For better or worse, we’re living in a technology-driven world. Since the internet exploded onto the scene in the ’80s and ’90s, became accessible to the average family in the early 2000s, and eventually began to fit into our pocket with the development of smartphones, it’s safe to say technology is on an upward trajectory, and it shows no sign of slowing down anytime soon.
Today, the internet dominates many aspects of our life. We’re so used to it that we don’t even think about all the areas it touches. It helps us communicate with our friends and family. It’s an invaluable tool in the kitchen as we look up recipes and ingredients. If we’re attempting DIY repairs on our car, we might look up a tutorial on YouTube. We access our entertainment online. Whenever we have any question, from the most mundane to the most complicated, we ask the internet.
There’s one facet of our life, however, where we might not often think about the effects of technology, and that’s the realm of education. Today, we want to spend some time examining how technology has found its way into the halls of schools across the country and around the globe, and all the ways technology has changed education.
How Does Technology Impact Education?
In many ways, education has not changed at all. The foundational system is still in place. A teacher instructs a student or a group of students, who use their studies to learn to become members of society. A few will then go on to become teachers themselves, and pass their knowledge along to the next generation. Books are frequent educational tools, and students will read these, write essays, conduct research, participate in debates and projects, and even gain hands-on experience that will help them better understand and navigate the world and their future careers.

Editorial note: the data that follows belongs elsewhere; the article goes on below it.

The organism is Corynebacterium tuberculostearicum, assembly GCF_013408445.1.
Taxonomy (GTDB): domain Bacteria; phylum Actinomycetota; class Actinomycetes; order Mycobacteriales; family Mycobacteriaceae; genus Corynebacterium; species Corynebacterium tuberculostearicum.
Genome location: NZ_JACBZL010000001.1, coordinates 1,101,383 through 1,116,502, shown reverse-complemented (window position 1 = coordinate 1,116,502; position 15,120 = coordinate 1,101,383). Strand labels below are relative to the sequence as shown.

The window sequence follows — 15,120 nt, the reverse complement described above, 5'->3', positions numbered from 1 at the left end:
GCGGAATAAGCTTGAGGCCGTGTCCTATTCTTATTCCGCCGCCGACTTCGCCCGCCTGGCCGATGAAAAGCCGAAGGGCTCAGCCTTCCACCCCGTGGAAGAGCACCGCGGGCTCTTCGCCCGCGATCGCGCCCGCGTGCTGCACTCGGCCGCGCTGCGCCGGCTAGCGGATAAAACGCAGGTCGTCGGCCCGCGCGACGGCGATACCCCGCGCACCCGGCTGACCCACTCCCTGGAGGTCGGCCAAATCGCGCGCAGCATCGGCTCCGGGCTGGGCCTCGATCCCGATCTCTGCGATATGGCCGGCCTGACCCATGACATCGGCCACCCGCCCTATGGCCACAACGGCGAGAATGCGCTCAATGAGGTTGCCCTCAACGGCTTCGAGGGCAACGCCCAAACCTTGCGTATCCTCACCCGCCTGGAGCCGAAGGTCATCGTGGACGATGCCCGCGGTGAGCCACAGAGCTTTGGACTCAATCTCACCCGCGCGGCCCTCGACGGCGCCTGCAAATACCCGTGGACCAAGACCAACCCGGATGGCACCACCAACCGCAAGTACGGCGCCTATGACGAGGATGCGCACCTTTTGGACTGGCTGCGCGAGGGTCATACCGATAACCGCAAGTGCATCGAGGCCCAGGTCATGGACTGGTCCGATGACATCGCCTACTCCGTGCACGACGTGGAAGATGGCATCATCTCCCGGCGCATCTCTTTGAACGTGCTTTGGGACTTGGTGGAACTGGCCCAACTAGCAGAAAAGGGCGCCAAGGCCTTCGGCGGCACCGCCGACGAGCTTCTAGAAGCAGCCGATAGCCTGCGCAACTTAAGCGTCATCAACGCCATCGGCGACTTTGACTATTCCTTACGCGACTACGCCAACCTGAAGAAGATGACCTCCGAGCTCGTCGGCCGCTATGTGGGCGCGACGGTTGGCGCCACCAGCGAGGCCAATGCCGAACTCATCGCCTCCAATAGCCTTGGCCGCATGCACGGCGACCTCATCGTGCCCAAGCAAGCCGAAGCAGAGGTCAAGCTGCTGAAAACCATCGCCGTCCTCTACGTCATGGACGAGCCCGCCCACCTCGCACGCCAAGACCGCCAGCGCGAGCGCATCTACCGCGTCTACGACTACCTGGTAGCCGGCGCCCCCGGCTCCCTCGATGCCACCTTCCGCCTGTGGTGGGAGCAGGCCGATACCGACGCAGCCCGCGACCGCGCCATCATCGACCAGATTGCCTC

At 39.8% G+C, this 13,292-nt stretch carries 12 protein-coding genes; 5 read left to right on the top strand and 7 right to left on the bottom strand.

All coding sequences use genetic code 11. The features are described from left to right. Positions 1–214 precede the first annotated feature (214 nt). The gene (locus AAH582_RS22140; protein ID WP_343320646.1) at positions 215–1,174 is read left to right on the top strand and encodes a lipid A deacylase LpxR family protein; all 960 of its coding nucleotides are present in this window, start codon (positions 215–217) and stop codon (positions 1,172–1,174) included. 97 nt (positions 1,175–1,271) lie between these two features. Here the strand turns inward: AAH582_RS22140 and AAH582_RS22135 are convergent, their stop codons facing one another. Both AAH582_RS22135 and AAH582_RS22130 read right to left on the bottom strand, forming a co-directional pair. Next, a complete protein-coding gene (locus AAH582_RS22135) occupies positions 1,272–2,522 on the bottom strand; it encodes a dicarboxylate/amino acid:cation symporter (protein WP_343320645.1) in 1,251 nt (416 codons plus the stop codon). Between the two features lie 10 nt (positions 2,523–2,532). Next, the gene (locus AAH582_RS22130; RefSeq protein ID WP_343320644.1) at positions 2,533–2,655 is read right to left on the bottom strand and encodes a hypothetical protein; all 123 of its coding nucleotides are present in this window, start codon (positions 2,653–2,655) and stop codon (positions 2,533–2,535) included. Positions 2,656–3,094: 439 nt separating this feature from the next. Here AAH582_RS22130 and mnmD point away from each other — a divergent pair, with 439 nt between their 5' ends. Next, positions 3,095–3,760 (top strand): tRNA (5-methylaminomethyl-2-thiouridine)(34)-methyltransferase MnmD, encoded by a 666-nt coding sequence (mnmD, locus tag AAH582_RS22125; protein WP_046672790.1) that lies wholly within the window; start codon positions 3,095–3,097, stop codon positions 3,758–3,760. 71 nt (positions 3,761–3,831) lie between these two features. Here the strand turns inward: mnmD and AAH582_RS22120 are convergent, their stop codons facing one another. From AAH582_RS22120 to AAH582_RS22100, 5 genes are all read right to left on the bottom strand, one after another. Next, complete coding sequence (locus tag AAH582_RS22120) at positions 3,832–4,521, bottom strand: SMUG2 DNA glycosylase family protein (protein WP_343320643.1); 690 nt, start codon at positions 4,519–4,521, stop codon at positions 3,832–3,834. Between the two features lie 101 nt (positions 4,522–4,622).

While much of this tried-and-true model still exists today, changes are popping up. So how has technology affected education today? Let’s look at a few of the most common ways.
1. Greater Accessibility
In the past, students and teachers alike needed to be physically present in the same location for learning to take place. Thanks to the way internet technology allows for instant and convenient communication over great distances at the click of a button, this is no longer the case.
How has technology changed learning? In the realms of higher education, it has led to the exciting possibility of online degrees. Established traditional schools now offer some of their courses online, while other schools have sprung up that operate entirely online, with students and teachers never once meeting face to face. In primary and secondary schools, this same technology allows for cyber-schooling, where children can complete their work from the comfort and convenience of home.
Online schooling such as these examples has helped immensely in breaking down geographic barriers that have long prevented many students from reaching certain educational institutions. For example, imagine someone who wants to study a highly specific program only available at one school across the country, but is unable to attend due to family commitments that don’t allow her to uproot her life and move. Thanks to online education, she can now complete her degree.
2. Increased Flexibility